Silén, Charlotte
    Linköping University, Department of Medicine and Health Sciences, Clinical Physiology . Linköping University, Faculty of Health Sciences.
    Berterö, Carina
    Linköping University, Department of Medicine and Health Sciences, Nursing Science. Linköping University, Faculty of Health Sciences.
    Performing the First Pelvic Examination: Female Medical Students’ Transition to Examiners2007In: Patient Education and Counseling, ISSN 0738-3991, E-ISSN 1873-5134, Vol. 69, no 1-3, p. 55-62Article in journal (Refereed)
    Abstract [en]

    Objective: To gain a deeper understanding of how female medical students perceive and experience performing their first pelvic examination (PE).

    Methods: A qualitative study. In-depth interviews after the students’ involvement in a learning session about the PE, with professional patients (PPs) as instructors and a gynaecologist as supervisor. The interviews were analysed according to the constant comparative method to acquire a deeper understanding of the students’ experiences and the ongoing social processes.

    Results: “Transcending unspoken boundaries and taboos, a prerequisite for learning” was the essence of the entire material and was identified from two categories: “A didactic design facilitates the transition to examiner” and “Interactive support enables creative learning of interpersonal and palpation skills”.

    Conclusion: Through interactive guidance from the PPs, the students overcame affective obstacles and achieved the aim of becoming an examiner. The favourable learning experience heightened their awareness of their own bodies and promoted a deeper interest in PEs, both as examiners and as patients.

    Practice implications: Engaging voluntary, healthy and knowledgeable women as instructors in the PE situation creates a safe learning environment and promotes interaction with students. Immediate feedback teaches students to integrate communicative and behavioural skills in a professional manner and to palpate the uterus.

  • 19.
    Siwe, Karin
    et al.
    Linköping University, Department of Clinical and Experimental Medicine, Gender and medicine . Linköping University, Faculty of Health Sciences. Östergötlands Läns Landsting, Centre of Paediatrics and Gynecology and Obstetrics, Department of Gynecology and Obstetrics in Linköping.
    Wijma, Klaas
    Linköping University, Department of Clinical and Experimental Medicine, Gender and medicine . Linköping University, Faculty of Health Sciences.
    Stjernquist, Martin
    Department of Clinical Sciences/Obstetrics & Gynaecology, University Hospital MAS, Malmö, Sweden.
    Wijma, Barbro
    Linköping University, Department of Clinical and Experimental Medicine, Gender and medicine . Linköping University, Faculty of Health Sciences. Östergötlands Läns Landsting, Centre of Paediatrics and Gynecology and Obstetrics, Department of Gynecology and Obstetrics in Linköping.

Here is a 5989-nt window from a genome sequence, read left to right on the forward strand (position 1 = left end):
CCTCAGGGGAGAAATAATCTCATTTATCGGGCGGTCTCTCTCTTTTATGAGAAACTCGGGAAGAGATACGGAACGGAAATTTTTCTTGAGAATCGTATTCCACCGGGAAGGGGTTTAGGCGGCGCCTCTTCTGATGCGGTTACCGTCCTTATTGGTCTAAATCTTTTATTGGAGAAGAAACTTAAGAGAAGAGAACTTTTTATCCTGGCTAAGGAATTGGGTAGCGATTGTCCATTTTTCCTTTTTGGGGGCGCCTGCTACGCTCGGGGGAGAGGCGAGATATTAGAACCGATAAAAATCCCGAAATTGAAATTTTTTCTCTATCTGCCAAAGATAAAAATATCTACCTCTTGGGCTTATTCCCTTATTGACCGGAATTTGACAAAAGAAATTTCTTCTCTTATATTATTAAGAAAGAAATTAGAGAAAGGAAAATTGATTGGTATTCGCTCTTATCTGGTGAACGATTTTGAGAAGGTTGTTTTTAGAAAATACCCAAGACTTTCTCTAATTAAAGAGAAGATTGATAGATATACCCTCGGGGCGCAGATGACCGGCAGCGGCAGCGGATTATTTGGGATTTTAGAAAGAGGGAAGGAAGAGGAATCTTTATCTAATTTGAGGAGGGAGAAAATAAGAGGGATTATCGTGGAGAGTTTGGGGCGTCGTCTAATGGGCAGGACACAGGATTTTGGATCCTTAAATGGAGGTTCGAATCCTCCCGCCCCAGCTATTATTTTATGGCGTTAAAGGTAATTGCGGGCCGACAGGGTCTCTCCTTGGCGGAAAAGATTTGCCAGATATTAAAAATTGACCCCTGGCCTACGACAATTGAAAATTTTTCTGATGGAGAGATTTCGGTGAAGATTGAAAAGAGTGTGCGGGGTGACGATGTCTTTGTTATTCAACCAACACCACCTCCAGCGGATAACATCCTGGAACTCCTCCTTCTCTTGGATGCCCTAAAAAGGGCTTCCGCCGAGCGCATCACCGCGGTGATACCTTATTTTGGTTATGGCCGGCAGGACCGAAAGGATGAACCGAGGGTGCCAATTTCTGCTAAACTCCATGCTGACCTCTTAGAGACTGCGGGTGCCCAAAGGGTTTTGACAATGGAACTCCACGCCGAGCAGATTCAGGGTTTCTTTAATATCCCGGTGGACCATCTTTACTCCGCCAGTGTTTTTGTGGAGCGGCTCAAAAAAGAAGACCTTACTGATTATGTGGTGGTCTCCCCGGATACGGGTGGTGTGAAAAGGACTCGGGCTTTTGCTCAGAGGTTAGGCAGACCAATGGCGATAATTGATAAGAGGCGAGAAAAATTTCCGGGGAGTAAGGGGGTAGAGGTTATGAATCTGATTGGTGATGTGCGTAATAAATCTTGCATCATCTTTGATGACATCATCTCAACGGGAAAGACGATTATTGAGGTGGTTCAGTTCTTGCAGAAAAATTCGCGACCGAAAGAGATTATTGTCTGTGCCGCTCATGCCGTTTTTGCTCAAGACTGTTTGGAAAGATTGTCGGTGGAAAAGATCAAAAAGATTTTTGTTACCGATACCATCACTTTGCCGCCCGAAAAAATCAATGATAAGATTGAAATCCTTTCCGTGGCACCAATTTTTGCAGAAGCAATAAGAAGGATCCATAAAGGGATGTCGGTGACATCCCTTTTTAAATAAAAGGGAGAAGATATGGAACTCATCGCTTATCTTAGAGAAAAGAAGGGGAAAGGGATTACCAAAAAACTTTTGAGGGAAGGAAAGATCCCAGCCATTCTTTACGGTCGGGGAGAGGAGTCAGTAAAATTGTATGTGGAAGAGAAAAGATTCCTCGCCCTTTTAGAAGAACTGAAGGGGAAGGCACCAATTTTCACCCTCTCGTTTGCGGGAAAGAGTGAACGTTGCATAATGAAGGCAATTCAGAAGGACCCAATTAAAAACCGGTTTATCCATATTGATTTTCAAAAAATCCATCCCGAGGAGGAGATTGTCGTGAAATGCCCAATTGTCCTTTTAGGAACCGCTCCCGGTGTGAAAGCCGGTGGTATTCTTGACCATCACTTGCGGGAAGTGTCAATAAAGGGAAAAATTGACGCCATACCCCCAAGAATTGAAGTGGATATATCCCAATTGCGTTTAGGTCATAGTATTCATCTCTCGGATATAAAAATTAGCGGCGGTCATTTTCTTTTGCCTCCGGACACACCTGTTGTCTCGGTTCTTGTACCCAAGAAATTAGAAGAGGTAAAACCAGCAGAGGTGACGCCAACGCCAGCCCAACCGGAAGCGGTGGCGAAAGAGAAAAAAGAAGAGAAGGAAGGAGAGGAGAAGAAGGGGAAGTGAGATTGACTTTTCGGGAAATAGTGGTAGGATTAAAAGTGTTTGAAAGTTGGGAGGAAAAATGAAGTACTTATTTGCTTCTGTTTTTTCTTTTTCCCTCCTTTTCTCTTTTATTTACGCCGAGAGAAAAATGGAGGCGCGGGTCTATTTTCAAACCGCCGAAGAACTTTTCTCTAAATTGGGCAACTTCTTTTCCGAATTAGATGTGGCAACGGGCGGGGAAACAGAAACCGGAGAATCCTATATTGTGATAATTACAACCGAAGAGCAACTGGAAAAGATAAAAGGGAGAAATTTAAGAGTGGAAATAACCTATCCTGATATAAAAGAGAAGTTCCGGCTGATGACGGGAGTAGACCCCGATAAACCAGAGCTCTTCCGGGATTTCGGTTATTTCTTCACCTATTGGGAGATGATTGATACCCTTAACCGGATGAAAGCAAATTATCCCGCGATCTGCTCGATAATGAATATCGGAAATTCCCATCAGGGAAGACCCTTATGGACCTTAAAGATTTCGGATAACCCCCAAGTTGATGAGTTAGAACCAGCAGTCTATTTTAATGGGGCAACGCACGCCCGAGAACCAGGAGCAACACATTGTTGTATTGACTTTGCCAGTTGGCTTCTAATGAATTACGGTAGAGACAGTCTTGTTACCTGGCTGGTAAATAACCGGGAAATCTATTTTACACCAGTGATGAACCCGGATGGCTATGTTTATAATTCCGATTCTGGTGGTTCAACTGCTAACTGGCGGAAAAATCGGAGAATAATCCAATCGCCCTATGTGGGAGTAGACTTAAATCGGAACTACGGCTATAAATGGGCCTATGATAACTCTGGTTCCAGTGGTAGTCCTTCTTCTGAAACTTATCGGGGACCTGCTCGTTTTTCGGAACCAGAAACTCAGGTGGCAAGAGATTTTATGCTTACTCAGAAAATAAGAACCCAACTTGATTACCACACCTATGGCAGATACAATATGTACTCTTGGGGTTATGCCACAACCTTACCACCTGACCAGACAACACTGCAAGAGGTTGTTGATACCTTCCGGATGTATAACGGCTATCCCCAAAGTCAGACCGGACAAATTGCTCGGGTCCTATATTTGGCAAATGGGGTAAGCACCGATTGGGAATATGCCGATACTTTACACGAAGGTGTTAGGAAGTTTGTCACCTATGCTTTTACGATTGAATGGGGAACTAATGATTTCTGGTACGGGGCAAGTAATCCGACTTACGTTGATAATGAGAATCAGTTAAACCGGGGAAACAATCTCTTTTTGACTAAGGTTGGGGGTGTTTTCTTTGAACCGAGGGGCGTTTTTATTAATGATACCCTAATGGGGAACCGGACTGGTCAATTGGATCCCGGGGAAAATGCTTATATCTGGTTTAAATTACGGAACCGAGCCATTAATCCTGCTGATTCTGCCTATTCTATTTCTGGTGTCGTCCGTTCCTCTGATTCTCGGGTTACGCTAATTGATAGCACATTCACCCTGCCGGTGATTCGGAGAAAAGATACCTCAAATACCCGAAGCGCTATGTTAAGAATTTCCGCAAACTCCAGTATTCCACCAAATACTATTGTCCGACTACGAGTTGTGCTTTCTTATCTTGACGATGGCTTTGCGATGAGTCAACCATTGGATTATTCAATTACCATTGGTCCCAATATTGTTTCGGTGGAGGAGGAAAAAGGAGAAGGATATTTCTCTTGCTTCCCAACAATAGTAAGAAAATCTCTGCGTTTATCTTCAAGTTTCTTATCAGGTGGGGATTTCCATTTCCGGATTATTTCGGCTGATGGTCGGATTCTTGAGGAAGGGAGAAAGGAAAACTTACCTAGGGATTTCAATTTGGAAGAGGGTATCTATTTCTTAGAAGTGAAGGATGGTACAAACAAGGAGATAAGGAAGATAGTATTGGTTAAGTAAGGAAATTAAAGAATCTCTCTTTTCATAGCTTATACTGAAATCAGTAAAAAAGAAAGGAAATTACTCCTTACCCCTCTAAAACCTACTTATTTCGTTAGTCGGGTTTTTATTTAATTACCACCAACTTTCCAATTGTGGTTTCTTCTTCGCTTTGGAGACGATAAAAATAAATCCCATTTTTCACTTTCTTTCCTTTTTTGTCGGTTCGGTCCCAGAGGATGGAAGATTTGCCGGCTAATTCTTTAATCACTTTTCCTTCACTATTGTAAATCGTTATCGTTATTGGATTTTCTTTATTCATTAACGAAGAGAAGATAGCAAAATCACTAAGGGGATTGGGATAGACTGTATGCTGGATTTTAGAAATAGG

Medical students learning the pelvic examination: Comparison of outcome in terms of skills between a professional patient and a clinical patient model2007In: Patient Education and Counseling, ISSN 0738-3991, E-ISSN 1873-5134, Vol. 68, no 3, p. 211-217Article in journal (Refereed)
    Abstract [en]

    Objective: To compare two models of learning the pelvic examination (PE) for medical students, with professional patients (PP) or with clinical patients (CP), by measuring perceived distress and learning outcome in terms of skills.

    Methods: Prospective longitudinal study. Assessments of self-perceived distress on four occasions at the prospect of performing a PE. Evaluation of the learning session (LS) and clinical clerkship concerning outcome of palpation skills.

    Results: During the LS, students in the PP model (PP students) received enough guidance from their coaches, were certain they had palpated the uterus and at least one ovary, and were less distressed afterwards compared with students who were instructed using the CP model (CP students). During the clinical clerkship, the PP students performed twice as many PEs as CP students did and had more often confirmed palpating the uterus and an ovary.

    Conclusion: PP students were more skilful in palpating the uterus and ovaries and performed more PEs during the clinical clerkship than did CP students.

    Practice implications: Engaging healthy and voluntary women as PPs takes time and effort. It is, however, worthwhile as it increases the confidence of students who perform PEs, makes them more competent, and ultimately improves their skills in performing the examination during their clinical clerkship.

  • 20.
    Strömberg, Anna
    et al.
    Linköping University, Department of Medicine and Care, Cardiology. Linköping University, Faculty of Health Sciences.
    Ahlén, Henrik
    Gravity, Stockholm, Sweden.
    Fridlund, Bengt
    Linköping University, Department of Medicine and Care. Linköping University, Faculty of Health Sciences.